Stella Benson is the emotionally damaged protagonist of Cusk's 1997 novel, The Country Life. While on her honeymoon, Stella decides her marriage was a mistake and flees from her husband, her parents, and London altogether, for a job as an au pair in a small, rural village. Her charge is Martin, the disabled teenaged son of a very well-off farming family. Almost immediately, Stella's life collapses in a series of calamities: she breaks out in hives, walks through a thorny hedge, gets badly sunburned, then throws up. All she wants is "to exist in a state of no complexity whatever," but the family is dysfunctional, she is pursued by inappropriate suitors, and she appears to perform no task with competence. Her anxiety, already acute due to the emotional baggage she has brought, only gets worse. Martin's mother, who dominates her husband and the farm, is in turn manipulated by all of her children, save Martin, who forms an unlikely alliance with Stella. Rural living turns out to be no less strenuous than city life and no less convoluted; but for all of that, as Lucy Atkins pointed out in the Times Literary Supplement, The Country Life "heralds the triumph of the ordinary." Spectator contributor Cressida Connolly noted that there are some "brilliant set pieces" in the novel, and called the book "a comedy of manners." A reviewer writing in Publishers Weekly noted that Stella's attempts to "face her own inner oppression" would win new readers for Cusk's two previous novels as well.

In The Lucky Ones Cusk tells five separate but related stories. On the edges of all the stories are the characters Victor, a lawyer dying of cancer, and his wife Serena, a newspaper columnist. The stories ultimately come together as the couple finally tells their own story. However, according to John Mullan in the Guardian, "what binds the whole together is something stronger: the business of having children." Mullan explained that each story involves the limitations that becoming a parent puts on one's life. Lloyd Evans in the London Daily Telegraph noted that "at the heart of the book lies a discussion about feminism conducted by two women who represent opposing strands of the maternal experience." Reviewing The Lucky Ones for the Observer, Stephanie Merritt found that "very little happens; the big, dramatic events take place elsewhere, off the page, and the narratives instead trace the ripples these events leave in the consciousness of the characters." "Cusk's restrained, elegant and fiercely observant novel is interesting right from the start," Jane Shilling maintained in the Daily Telegraph.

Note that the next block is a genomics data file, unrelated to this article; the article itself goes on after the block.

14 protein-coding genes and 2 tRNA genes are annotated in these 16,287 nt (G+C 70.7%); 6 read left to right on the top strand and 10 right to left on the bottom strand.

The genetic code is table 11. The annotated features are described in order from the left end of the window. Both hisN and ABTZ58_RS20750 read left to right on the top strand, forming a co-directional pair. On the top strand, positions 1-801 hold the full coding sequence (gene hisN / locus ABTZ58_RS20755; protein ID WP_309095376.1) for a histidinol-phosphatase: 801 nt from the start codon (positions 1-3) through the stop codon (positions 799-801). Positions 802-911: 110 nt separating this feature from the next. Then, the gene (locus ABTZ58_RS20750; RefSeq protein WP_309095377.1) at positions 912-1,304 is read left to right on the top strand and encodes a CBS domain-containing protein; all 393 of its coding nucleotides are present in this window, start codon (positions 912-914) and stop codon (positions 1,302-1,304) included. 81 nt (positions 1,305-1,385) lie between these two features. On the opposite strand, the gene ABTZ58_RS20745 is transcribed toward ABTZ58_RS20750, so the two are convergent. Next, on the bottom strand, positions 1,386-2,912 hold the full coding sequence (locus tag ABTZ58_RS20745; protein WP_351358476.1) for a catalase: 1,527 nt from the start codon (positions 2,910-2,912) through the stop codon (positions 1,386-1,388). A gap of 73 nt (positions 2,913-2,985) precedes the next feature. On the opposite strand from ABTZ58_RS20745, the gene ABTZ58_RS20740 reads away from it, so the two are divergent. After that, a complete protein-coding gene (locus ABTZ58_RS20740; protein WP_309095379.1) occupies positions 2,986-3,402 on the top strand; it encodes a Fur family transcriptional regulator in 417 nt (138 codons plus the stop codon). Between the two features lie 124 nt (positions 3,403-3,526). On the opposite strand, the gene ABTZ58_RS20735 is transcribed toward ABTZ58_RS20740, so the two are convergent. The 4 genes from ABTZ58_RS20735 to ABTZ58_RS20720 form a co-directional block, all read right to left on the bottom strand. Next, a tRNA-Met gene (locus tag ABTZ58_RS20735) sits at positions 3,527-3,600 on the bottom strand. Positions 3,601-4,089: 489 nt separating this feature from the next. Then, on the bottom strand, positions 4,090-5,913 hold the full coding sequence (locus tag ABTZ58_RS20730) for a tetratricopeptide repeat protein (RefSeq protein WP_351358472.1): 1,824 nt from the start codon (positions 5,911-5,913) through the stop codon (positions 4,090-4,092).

Cusk turns to nonfiction with her book A Life's Work: On Becoming a Mother, an account of her pregnancy and the first year of her daughter's life. Along the way, she seeks to shatter some of the romantic notions about the process. A Publishers Weekly contributor found that Cusk's "dry, honest style is a refreshing change for anyone seeking to understand the daily realities of undertaking such an enormous responsibility." "Ultimately," wrote Rachel Collins in Library Journal, "what Cusk offers is an exposé of motherhood that extracts its myths and reworks them into personal truths." "Cusk has written something fine and beautiful," Caitlin Flanagan claimed in the Atlantic Monthly. Similarly, Suzanne Moore in the New Statesman commented: "Cusk has crafted a work of beauty and wisdom."

In her novel In the Fold, Cusk tells the story of Michael who, after his marriage turns bad, returns with his son to visit an old college friend in Egypt. On a previous visit to his friend's family while the two were in college, Michael was awed by the family and their gentile life. Upon his return, however, he finds that the family's good manners and graces hide anger and more, creating even more disillusionment in a man who thought his life was destined for greatness. Amanda Craig, writing in the New Statesman, noted: "Cusk has written a genuinely funny comedy of manners, a small, spiky novel about the loss of autonomy." Referring to In the Fold as a "black comedy of manners," a Publishers Weekly contributor added that the author "serves up crisp prose full of the unexpected pleasures of observation and metaphor." Ada Calhoun, writing in the New York Times Book Review, noted "the richness and honesty with which she [Cusk] explores depths of narcissism."